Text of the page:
New Kids on the Block

Baroness Murphy

Lord German

Baroness Benjamin

Baroness Ritchie

This last two days we’ve been meeting in the Chamber 15 minutes early to accommodate the influx of new peers. Why we continue to have new people joining us when one of the key issues is how to reduce the size of the Chamber is something of a puzzle but they keep coming! The six new peers are all clearly party  appointments intended to do regular work, certainly they come from a cross section of interesting backgrounds, they demonstrate the growing diversity of the Lords. On Monday Floella Benjamin, the children’s presenter and campaigner for children rights arrived for the Lib Dems, increasing our African Carribbean contingency; Jack McConnell, formerly Scottish First Minister came in for Labour and Roy Kennedy, formerly party organiser for the Labour party arrived as Lord Kennedy of Southwark. Tuesday we welcomed Lord German from the Lib Dems in Wales, who took the oath in beautifully resonant Welsh and English too, Baroness Hussein-Ece (pronounced Edger) from the British Turkish Cypriot community who took her oath on the Koran, covering her head briefly for that part of the ceremony and finally Baroness Ritchie of Brompton, a conservative councillor from west London. My main thought as they arrived was ‘Thank Goodness they don’t a seat on the cross benches’ Still, new faces and new ideas are always welcome, I’ll be looking out to see how they fare.

Lord McConnell

Lord Kennedy

Lord Kennedy of Southwark

Baroness Hussein-Ece

8 comments for “New Kids on the Block

  1. Gareth Howell
    30/06/2010 at 9:24 am

    Heh! Heh! enjoyable; Grazie Baronessa!

    If the truth about the Lords that it is not practical to be a member, unless you are hereditary, unless you can get there by commuting each day, were widely known among the AfroCarib community, Bless ém all, I shudder to think how many Brixtonians would be comfortably seated on Peers’ benches!

    A fiver return from South Croydon, for a comfortable and warm seat with all the gilt to match, is a very small price to pay for an afternoon’s entertainment!

    May Baroness Benjamin, whose work I greatly admire, enjoy her new status as a peer of the realm!

  2. 30/06/2010 at 10:27 am

    As a serious ‘pure-English’ non-profit citizen of Britain, may I say ‘Hello’, to new and old alike ?

    No doubt we shall all be looking for your raisons d’etre.

    A major ‘starting-point’ of mine is a radical-reform Innovation to combine the Needs ampersand Hows of every single subject in Britain with the widest range of Knowledge, Life-Experience, and Evidence, into one very large new Non-Legislative House which would ‘feed’ the two Legislative Houses with their pre- during- and post- legislation requirements, and be on-call 24/7/52.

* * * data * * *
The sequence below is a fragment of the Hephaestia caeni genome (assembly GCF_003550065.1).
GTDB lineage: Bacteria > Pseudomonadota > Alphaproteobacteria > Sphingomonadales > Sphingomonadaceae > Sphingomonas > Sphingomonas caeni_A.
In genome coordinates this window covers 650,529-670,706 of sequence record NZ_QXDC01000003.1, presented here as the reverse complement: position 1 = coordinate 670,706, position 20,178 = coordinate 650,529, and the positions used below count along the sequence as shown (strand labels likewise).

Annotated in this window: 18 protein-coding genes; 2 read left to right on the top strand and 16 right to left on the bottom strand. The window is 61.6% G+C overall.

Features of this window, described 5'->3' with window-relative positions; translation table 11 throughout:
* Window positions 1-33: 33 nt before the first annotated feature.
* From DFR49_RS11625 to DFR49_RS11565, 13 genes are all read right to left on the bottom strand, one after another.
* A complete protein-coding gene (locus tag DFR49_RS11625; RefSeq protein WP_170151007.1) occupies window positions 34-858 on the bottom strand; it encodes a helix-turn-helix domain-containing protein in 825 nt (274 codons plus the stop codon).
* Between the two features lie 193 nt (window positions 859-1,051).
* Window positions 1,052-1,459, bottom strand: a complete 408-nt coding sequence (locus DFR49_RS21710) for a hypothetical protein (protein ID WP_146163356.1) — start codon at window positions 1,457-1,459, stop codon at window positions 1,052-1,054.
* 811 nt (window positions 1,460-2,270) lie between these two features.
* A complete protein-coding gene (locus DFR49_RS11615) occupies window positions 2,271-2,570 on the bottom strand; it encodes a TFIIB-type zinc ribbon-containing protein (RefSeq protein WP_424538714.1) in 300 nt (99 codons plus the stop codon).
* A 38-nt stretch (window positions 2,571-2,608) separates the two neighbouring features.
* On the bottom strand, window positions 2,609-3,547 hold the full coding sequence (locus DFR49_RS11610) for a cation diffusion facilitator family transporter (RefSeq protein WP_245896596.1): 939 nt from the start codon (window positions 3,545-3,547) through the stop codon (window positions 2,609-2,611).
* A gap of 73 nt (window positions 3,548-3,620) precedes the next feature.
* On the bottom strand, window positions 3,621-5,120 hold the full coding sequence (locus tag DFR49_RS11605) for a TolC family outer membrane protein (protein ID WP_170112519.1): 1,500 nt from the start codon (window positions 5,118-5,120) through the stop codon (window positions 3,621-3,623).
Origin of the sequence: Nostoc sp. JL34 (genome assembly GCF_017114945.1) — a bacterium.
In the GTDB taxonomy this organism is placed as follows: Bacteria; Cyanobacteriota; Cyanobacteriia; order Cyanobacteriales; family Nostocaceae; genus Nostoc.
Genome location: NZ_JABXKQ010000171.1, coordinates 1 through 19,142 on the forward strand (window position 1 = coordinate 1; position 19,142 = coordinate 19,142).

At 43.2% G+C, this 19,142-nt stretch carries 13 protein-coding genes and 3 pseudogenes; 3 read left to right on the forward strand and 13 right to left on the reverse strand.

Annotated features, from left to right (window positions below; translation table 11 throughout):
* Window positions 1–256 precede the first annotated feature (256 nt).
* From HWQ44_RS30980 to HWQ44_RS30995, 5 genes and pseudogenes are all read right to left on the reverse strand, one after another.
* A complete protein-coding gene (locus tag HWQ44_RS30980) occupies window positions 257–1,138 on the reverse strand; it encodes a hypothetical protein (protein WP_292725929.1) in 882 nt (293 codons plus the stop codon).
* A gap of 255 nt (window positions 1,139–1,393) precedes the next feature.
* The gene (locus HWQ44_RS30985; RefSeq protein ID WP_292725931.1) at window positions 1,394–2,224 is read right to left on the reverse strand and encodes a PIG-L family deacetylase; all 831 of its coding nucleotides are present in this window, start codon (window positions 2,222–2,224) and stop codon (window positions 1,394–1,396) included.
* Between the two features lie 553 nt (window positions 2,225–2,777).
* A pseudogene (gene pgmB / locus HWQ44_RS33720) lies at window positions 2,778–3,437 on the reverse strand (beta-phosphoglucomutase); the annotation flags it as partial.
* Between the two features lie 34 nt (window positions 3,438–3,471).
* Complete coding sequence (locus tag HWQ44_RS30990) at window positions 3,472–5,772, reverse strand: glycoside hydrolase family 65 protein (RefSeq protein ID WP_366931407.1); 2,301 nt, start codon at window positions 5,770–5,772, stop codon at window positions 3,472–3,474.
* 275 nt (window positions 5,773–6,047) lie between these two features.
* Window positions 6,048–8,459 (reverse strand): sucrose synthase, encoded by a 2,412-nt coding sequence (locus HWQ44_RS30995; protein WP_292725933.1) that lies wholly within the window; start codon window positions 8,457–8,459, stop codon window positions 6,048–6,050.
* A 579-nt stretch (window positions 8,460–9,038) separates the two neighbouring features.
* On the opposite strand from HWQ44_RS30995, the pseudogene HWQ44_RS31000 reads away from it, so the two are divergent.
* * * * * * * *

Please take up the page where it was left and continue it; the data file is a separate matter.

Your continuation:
Such would greatly reduce wastage of time within the Legislative Houses, maximise the serious input from the Citizenry (‘Public’), and establish a truly resilient Knowledge and Experience Centre, close to the Westminster Legislative Buildings perhaps.
    But one would envisage its capacity to be at least five thousand i.e. four thousand ‘staff’ or ‘members’, and one thousand visitors at any one time ?

    Lord McClennan of Rogart has just suggested (BBC this morning) that a Council of State could deal with [(such)] Lords’ ‘overloadings’ ? ( – my very extensive paraphrasing, off the cuff).

    Lord Soley has also just posted “Twitter, Facebook and Linkedin”, as a similar factor (?)

  3. 30/06/2010 at 12:29 pm

    I wonder if any will write for LOTB? Speaking of which, I see from the ‘authors’ drop-down on the home page that you have a (101) after your name. I take it this not your age, so belated congratulations on your 101st posting, outmatched only by Lord Soley (119) and, of course, Lord Norton, with an amazing 492. I do wish he’d take up cricket.

    30/06/2010 at 4:04 pm

    I know of a good way to put a hold on the growth of the Lords. Put a Moratorium on Political Appointments and let the Hereditaries back in.

    Not that I have anythign against the current members, but just a suggestion.

  5. Troika21
    30/06/2010 at 5:44 pm

    Well congratulations to the new members and all that.

    I suppose this is House of Lords ‘reform’ is it, packing the benches?.

    01/07/2010 at 2:15 am

    Basically, Troika, you are correct. Hence my idea of Reform sounds good.

  7. 01/07/2010 at 11:10 am

    You ask, “Why we continue to have new people joining us when one of the key issues is how to reduce the size of the Chamber,” yet there are two ways to reduce the size. One is indeed to stop appointing new members, but the other would be to get rid of some of the current members. I don’t see why deserving people should be denied the privilege of sitting in the Lords just because some of you got there first.

    Incidentally, all of the introductions can be watched on the excellent BBC Democracy Live site, as with most business in the chamber:
    The only thing missing is a comprehensive index, so it’s easiest to search for the name of the peer being introduced.

  8. baronessmurphy
    04/07/2010 at 8:35 am

    Jonathan, I agree with you of course. The answer is to allow retirement and sabbaticals for peers who want a break or feel they have made their contribution. The Chamber needs to be reduced to about half its current size, or even less. There is a growing mood in the Chamber that many people would retire if they could do so with recognition of their many years of work for the house and some kind of reassurance that that their areas of special interest would be taken up by new members. Working out how that can be done economically within our current budget framework is not going to be easy.

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